502 F.2d 1341: In the Matter of Tonkawa Refining Company, a Corporation, Debtor.robert J. Stanton, Trustee, Appellant, v. William Sutton, Trustee, Appellee. National Labor Relationsboard, Amicus Curiae.houston National Bank, Amicus Curiae
United States Court of Appeals, Tenth Circuit. - 502 F.2d 1341
Argued Aug. 20, 1974.Decided Sept. 23, 1974
James O. Ellison, Tulsa, Okl., for appellant.
Loyd Benefield, Oklahoma City, Okl. (John A. Johnson, Oklahoma City, Okl., on the brief), for appellee.
Peter Carre, Washington, D.C. (Peter G. Nash, Gen. Counsel, John S. Irving, Deputy Gen. Counsel, Patrick Hardin, Associate Gen. Counsel, Elliott Moore, Deputy Associate Gen. Counsel, Abigail Cooley, Asst. Gen. Counsel, Sp. Litigation, Washington, D.C., on the brief), for amicus curiae National Labor Relations Board; (Charles C. Green, Kerr, Davis, Irvine, Burbage & Green, Inc., Oklahoma City, Okl., on the brief for Houston National Bank).
Before HILL and DOYLE, Circuit Judges, and SMITH,* District judge.
HILL, Circuit Judge.
This appeal involves the authority and propriety of retaining a subsidiary corporation's Chapter X reorganization petition in the United States District Court for the Western District of Oklahoma, instead of transferring it to the Northern District of Oklahoma where the parent corporation is undergoing reorganization.
Appellant Robert Stanton is the successor trustee in reorganization for Tulsa Crude Oil Purchasing Corporation (Tulsa Crude). Tulsa Crude operates out of Tulsa, Oklahoma, in the state's Northern District. Together with six wholly owned subsidiaries,1 it is engaged in the business of buying, selling, transporting and refining crude oil.
Appellee William Sutton is the trustee in reorganization for Tonkawa Refining Company (Tonkawa), one of Tulsa Crude's subsidiaries. Tonkawa's business, which is conducted independently of and autonomously from its parent, involves the operation of a refinery located in Arnett, Oklahoma, in the state's Western District. It produces and sells jet fuel, its principal customers being Air Force installations in the Western District.
On February 9, 1972, an involuntary petition in bankruptcy was filed against Tulsa Crude in the Northern District of Oklahoma. The petition made no mention of Tonkawa, either directly or indirectly. The following day an involuntary petition in bankruptcy was filed against Tulsa Crude and all of its subsidiaries, including Tonkawa, in the Western District of Oklahoma. Thereafter, on February 16, 1972, an involuntary Chapter X reorganization petition was filed against Tonkawa in the Western District.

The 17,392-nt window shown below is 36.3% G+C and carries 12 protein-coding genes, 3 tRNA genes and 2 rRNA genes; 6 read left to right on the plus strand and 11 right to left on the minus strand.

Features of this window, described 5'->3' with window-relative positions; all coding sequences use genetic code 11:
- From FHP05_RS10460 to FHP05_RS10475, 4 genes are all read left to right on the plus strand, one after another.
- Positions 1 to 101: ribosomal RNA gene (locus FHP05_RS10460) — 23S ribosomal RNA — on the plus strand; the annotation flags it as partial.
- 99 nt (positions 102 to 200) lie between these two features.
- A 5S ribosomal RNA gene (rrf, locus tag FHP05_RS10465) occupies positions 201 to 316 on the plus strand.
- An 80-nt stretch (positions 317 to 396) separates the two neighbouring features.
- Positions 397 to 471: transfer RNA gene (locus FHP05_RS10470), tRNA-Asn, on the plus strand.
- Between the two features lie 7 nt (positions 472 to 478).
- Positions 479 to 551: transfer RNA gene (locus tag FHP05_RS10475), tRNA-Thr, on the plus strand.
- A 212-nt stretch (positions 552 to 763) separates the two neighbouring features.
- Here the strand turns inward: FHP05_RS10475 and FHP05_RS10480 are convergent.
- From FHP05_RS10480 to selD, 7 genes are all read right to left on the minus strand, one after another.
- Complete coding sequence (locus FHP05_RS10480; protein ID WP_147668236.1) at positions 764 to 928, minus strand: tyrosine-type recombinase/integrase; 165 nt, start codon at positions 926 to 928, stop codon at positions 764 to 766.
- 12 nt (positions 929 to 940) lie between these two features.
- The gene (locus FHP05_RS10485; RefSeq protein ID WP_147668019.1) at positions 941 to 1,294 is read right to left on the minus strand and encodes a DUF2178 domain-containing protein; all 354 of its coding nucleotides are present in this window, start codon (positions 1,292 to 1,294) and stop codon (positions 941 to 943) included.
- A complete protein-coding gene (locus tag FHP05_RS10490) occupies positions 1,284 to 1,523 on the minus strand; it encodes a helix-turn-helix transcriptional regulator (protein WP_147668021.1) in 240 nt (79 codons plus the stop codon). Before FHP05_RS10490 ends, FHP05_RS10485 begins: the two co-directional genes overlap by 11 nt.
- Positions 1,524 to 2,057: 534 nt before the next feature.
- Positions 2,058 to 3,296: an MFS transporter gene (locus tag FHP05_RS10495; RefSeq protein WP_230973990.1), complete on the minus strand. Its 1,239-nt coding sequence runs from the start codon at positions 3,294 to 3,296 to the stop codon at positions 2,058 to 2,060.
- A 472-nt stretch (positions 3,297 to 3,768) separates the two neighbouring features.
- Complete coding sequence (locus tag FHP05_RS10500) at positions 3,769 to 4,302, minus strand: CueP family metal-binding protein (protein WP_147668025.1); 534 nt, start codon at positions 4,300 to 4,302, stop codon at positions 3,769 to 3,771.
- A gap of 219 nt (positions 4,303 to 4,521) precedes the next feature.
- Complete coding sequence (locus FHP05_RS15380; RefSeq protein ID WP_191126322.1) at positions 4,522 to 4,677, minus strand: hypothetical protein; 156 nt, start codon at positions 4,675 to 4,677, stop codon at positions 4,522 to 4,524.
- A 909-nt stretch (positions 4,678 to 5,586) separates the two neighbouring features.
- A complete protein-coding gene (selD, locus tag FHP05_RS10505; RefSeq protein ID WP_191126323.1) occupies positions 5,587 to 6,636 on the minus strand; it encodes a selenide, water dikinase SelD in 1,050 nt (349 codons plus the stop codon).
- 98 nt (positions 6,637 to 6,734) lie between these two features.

On March 6, 1972, a voluntary Chapter X reorganization petition was filed by Tulsa Crude in the Northern District, in its straight bankruptcy proceeding. This petition id not mention Tonkawa. On September 20, 1972, the proceedings against Tulsa Crude and all of its subsidiaries, except Tonkawa, were consolidated in the Northern District.
Tulsa Crude's prior co-trustees then applied to the Western District for an order transferring the proceedings against Tonkawa to the Northern District. A special master was appointed and an evidentiary hearing was conducted. The special master's subsequent report recommended denial of the application to transfer. The report was confirmed by the district court on November 28, 1971, and this appeal is taken therefrom.
Appellant's first argument is jurisdictional. Relying on 111 of the Bankruptcy Act, 11 U.S.C. 511,2 he contends the Northern District is the appropriate forum to adjudicate the Tonkawa proceedings because the reorganization court which first acquires jurisdiction over the parent thereby acquires exclusive jurisdiction over all its property wherever located, including a wholly owned subsidiary. We disagree.
Except in circumstances in which the parent and subsidiary are so completely 'one' that the corporate veil may be pierced with impunity and technicalities laid aside (not the situation here), the tendency of the courts, in general, is to interpret their jurisdiction over the debtor parent as limited to the parent's property ownership, i.e., to the stock held by the parent corporation. Hence the court in which the parent is being reorganized has no jurisdiction to enjoin an action against a subsidiary of the debtor, even though the debtor is a substantial shareholder, and though the outcome of the plan will be affected by the pending suit. Such a suit is not against the debtor's property, since it is directed not against the debtor's stock but against the assets of the subsidiary. 6 Collier on Bankruptcy P3.11, at 500 (14th ed. 1972). See also In re Adolph Gobel, Inc., 80 F.2d 849 (2d Cir. 1936).